There is a special place in journalism hell reserved for The Washington Post editorial board now that it has called on President Barack Obama to not pardon National Security Agency whistleblower Edward Snowden.
As Glenn Greenwald wrote, it’s an odd move for a news publication, “which owes its sources duties of protection, and which — by virtue of accepting the source’s materials and then publishing them — implicitly declares the source’s information to be in the public interest.” Notably, the Post decided to “inexcusably omit . . . that it was not Edward Snowden, but the top editors of the Washington Post who decided to make these programs public,” as Greenwald added.
The Post’s peculiar justification is as follows: While the board grudgingly conceded that reporters, thanks to Snowden, revealed that the NSA’s collection of domestic telephone metadata — which “was a stretch, if not an outright violation, of federal surveillance law” — it condemns him for revealing “a separate overseas NSA Internet-monitoring program, PRISM, that was both clearly legal and not clearly threatening to privacy.”
Prism may be legal in terms of statutory authority but its constitutionality is certainly up for debate. And it’s rather odd to say that about a program that along with one called Upstream provides the the NSA with “hundreds of millions, if not billions, of communications, ” according to the Electronic Frontier Foundation. Prism is almost certainly vacuuming up communications by U.S. citizens (not to mention innocent people abroad, whose rights the editorial board doesn’t care about) and us being used to an unknown extent in federal criminal prosecutions.
Thanks in large part to Snowden, The Washington Post newsroom shared a well-deserved Pulitzer Prize for its work in exposing the inner workings of a national security state that is utterly incompatible not only with a democratic and free society but also with the operation of a free press. The Post, however, has now parted with its colleagues at The New York Times, the Guardian and The Intercept by calling for the prosecution of the paper’s most important source in decades.
The editorial board went on to cynically exploit the civil rights movement in service of its argument, writing that Snowden should “come home and hash out all of this before a jury of his peers” because it “would certainly be in the best tradition of civil disobedience, whose practitioners have always been willing to go to jail for their beliefs.”
Civil disobedience, however, is a tactic geared to expose an oppressor’s brutality. It’s not that people have a duty to submit to arrest but rather that they have a responsibility to disobey unjust laws. The Post editorial board should know this and stop exploiting the likes of Martin Luther King Jr. and company for ends they would never approve of.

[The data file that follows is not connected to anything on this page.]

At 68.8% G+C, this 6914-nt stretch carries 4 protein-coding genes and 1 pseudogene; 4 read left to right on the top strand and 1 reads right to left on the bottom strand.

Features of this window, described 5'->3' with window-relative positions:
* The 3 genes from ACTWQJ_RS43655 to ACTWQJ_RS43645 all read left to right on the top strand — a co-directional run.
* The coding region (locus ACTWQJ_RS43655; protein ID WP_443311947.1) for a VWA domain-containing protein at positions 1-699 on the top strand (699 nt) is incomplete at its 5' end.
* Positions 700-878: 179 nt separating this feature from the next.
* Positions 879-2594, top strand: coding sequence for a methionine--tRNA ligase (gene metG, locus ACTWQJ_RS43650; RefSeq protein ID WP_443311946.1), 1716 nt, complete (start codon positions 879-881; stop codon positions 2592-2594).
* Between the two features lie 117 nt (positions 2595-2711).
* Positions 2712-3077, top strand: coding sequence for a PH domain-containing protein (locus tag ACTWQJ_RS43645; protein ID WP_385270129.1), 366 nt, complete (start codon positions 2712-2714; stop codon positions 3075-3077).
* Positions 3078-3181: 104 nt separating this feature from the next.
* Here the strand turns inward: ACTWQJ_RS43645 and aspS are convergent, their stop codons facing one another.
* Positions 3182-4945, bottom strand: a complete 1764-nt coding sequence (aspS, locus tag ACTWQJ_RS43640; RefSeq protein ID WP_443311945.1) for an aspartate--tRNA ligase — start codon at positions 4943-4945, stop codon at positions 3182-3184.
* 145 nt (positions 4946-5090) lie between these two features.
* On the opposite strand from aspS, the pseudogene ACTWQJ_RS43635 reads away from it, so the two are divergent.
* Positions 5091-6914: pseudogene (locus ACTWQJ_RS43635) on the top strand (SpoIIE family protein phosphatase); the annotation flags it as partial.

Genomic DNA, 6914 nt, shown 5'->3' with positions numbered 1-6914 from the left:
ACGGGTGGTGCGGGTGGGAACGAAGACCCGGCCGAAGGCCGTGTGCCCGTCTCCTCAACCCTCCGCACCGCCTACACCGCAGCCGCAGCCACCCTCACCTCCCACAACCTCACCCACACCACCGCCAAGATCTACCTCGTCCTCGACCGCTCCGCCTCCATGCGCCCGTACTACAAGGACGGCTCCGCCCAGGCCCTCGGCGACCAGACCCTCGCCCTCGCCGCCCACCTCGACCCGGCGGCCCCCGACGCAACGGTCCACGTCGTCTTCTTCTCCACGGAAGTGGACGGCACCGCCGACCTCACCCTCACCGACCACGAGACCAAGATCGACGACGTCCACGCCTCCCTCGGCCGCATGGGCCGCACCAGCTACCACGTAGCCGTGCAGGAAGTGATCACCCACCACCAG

The Post editorial also has averred that “Snowden hurt his own credibility as an avatar of freedom by accepting asylum from Russia’s Vladimir Putin, who’s not known for pardoning those who blow the whistle on him.” Given that it was the U.S. government that ensured that Snowden sought shelter in Russia, this is nothing more than intellectual dishonesty. As the Guardian has reported, Snowden “was on his way to Cuba” and “spent five weeks in the transit area after the US cancelled his travel documents, before being given temporary asylum in Russia.”
As Snowden said in 2014, “I don’t think there’s ever been any question that I’d like to go home.”
The leadership of the Post’s newsroom no doubt disagrees with the editorial board, and I understand that there is a wall between the paper’s two sides. But media institutions take political stances all the time and not just on their editorial pages.
In Pennsylvania, I participated in two lawsuits led by the state's affiliate of the American Civil Liberties Union while I was a reporter at the Philadelphia City Paper. One was against a state law infringing on the free speech rights of prisoners and the other was against the state’s refusal to disclose the source of drugs used in its lethal injection protocol. In the latter case, the Philadelphia Inquirer, the state’s most straight-laced media institution, joined in.
As Washington Post media columnist Margaret Sullivan (whose work as the New York Times’ public editor I truly miss) has written: “What Snowden was, without dispute, was an extraordinarily important source. Without his decision to bring the information to journalists, it is very unlikely that we would know what we do about mass surveillance in the post-9/11 world.”
Defending one’s sources, of course, is a bedrock value of journalism.
The ACLU, Amnesty International and Human Rights Watch have jointly created an online petition calling on Obama to pardon Snowden, as part of a broader campaign that coincides with the release of the Oliver Stone film "Snowden." Journalists are not just reporters covering a story but also workers with professional and political responsibilities. We should sign on. If individual reporters can’t, then the papers should. It's a shame that the Post, of all institutions, hasn't done so.